When an interpreter makes a statement on the record and is not speaking for the witness, but it is in the middle of an answer that she is translating for the witness, how do you reflect that in the transcript? Here's what I mean:

Q. Has any healthcare provider told you that you will need future treatment?
A. They've told me that I'm going to have other consequences that could be worse, that I could -- interpreter correction -- that could make it impossible for me to walk.

Or would I do it like this:

Q. Has any healthcare provider told you that you will need future treatment?
A. They've told me that I'm going to have other consequences that could be worse, that I could --
THE INTERPRETER: Interpreter correction.
A. -- that could make it impossible for me to walk.

Thanks for your help.

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I like your second example better.

Here in my area, we have more liberty in transcript formats, unlike, say, California, which, I think -- and I may be wrong -- that folks who work in California adhere to a standard transcript format style throughout the State of California.

When the Q and A is disrupted by colloquy, we usually do not jump back into the Q and A mode without the "BY" line. So I would transcribe your second example like this:

Q. Has any healthcare provider told you that you will need future treatment?
A. They've told me that I'm going to have other consequences that could be worse, that I could --
THE INTERPRETER: Interpreter correction.
THE WITNESS: -- that could make it impossible for me to walk.
BY MR. SMITH:
Q. When did you go to the doctor?

Anyway, that is how I handle jumping in and out of colloquy and Q and A.
Almost right.

California's minimum transcript standards dictate the minimum number of lines per page, amount of spaces for indentation, and the like.
And also the "by" line is dependent upon agency preference.

V.

Hi, Jennie,

Good to see you on here.  I've missed your comments.

Janiece

I've always done it like this:

Q. Has any healthcare provider told you that you will need future treatment?
A. They've told me that I'm going to have other consequences that could be worse, that I could --
THE INTERPRETER: "-- that could make it impossible for me to walk."

Although, I would just clean it up and make it correct. If the interpreter misspoke, I would clean up the correction. There is really no way to determine if the witness misspoke and the interpreter is accurately translating, or if the interpreter misspoke, unless the interpreter indicated somehow he/she was correcting him/herself. If that's the case, I would put:

THE INTERPRETER: "[what the witness said]."

That indicates a disruption in the flow of the answer and clarifies a little bit more that it was not translated exactly as said by the witness.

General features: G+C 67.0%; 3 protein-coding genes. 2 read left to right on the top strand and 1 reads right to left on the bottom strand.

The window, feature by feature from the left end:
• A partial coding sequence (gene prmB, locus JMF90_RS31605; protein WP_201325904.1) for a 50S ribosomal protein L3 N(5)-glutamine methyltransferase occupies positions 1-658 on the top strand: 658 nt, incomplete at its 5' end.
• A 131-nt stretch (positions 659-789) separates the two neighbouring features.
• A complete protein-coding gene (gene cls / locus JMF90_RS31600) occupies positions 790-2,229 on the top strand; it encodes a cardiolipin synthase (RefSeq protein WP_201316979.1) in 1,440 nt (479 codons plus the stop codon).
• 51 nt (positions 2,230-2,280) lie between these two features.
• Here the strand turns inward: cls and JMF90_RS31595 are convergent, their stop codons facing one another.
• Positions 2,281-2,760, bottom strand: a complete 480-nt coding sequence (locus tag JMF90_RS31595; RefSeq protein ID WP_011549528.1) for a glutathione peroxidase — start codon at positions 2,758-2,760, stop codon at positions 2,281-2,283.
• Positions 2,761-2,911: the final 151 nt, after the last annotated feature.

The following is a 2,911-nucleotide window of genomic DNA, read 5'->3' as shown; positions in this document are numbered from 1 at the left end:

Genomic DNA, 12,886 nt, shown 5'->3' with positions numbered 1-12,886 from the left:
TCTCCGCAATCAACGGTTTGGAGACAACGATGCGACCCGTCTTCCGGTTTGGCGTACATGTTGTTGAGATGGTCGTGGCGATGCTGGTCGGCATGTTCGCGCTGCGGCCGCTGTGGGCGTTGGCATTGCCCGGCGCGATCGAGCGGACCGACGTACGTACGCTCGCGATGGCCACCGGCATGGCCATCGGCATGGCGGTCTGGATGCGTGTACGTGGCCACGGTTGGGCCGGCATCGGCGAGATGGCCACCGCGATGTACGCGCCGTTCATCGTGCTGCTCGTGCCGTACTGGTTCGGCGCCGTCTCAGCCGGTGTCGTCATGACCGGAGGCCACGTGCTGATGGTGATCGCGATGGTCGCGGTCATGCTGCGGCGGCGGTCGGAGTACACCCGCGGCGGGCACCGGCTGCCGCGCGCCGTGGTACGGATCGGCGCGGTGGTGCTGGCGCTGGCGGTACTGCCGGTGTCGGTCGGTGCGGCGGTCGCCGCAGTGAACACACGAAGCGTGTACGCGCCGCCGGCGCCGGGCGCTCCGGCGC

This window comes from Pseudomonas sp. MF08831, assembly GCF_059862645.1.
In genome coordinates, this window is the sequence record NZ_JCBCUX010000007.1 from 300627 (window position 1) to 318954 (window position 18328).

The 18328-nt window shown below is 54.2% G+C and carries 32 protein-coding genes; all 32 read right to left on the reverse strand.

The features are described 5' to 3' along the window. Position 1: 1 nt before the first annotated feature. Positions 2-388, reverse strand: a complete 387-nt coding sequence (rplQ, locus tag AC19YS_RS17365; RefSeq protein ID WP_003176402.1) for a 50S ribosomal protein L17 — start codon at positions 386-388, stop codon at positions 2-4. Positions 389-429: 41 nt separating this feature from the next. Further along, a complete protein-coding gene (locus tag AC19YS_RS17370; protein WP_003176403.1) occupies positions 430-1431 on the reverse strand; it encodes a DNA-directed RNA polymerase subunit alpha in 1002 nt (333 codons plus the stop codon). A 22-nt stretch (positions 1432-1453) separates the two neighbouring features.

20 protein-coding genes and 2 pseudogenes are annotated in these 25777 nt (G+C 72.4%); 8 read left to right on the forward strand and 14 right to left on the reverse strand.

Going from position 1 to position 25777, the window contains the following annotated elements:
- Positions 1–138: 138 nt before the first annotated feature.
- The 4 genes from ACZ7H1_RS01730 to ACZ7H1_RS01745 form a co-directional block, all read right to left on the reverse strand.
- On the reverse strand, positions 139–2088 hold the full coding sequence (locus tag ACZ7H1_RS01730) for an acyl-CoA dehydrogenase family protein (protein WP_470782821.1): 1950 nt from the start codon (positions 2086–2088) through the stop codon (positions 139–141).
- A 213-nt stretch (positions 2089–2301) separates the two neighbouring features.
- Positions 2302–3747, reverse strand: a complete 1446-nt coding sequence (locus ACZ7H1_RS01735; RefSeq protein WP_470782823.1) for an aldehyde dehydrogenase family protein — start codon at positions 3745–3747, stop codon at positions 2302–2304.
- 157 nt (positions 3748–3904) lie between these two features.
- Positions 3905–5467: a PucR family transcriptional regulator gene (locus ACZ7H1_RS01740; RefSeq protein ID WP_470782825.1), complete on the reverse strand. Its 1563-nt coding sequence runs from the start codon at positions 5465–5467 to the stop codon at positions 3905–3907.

A little misspeak isn't a biggie. If the interpreter translates two different things because the interpreter misspoke, I would use the quotes and the interpreter "by" line. But you have to have a clear indication from the interpreter which situation it is, which is usually the interpreter will say something to the effect of:

THE INTERPRETER: Interpreter correction. "[what witness said as translated]."

I hope that makes sense. More importantly, I hope it is helpful. Maybe at this point I'm beating the horse.

...

I just re-read your post, and I noticed the interpreter did say "Interpreter correction," which I believe I did address. So you can just disregard the rest of my rambling. :-D

V.

I am doing an immigration hearing with an interpreter present and interpreting occasionally.  Do you use parentheticals when interpreting starts and what do you recommend?  Do you identify the interpreter(s) on the appearance page?

Thank you for any assistance.

I suggest the following, since it is occasionally:

A.  (Via interpreter.)  Or you could put A.  (Through the interpreter.) if you prefer.

Yes, you identify the interpreter on the appearance page.  The identification comes at the bottom of the page after the attorneys' appearances, and it should look something like this:

Also present:  Rosa Cruz, Spanish-language interpreter, Excellent Interpretation Service. 

Hope this helps.  And BTW, the reporter swears in the interpreter.

Great.  Thanks for your help.  I appreciate it. (and thanks for the reminder on the swearing in).

I would do your second example.  It's very clear.  Some of these other examples aren't.

I would do it like:

Q. Has any healthcare provider told you that you will need future treatment?
A. They've told me that I'm going to have other consequences that could be worse, that I could --
THE INTERPRETER: Interpreter correction.
THE WITNESS: -- that could make it impossible for me to walk.
BY MR. SMITH:
Q. When did you go to the doctor?

I like the clarification here.  Thanks, Kelli.

First, let me say how much I hate interpreter depos.  I'm a reporter turned scopist.  I'd cringe when I'd get a interpreter job when I was reporting, and I still cringe when I get one while scoping. For what it's worth, I'd do it the second way.  Cheryl

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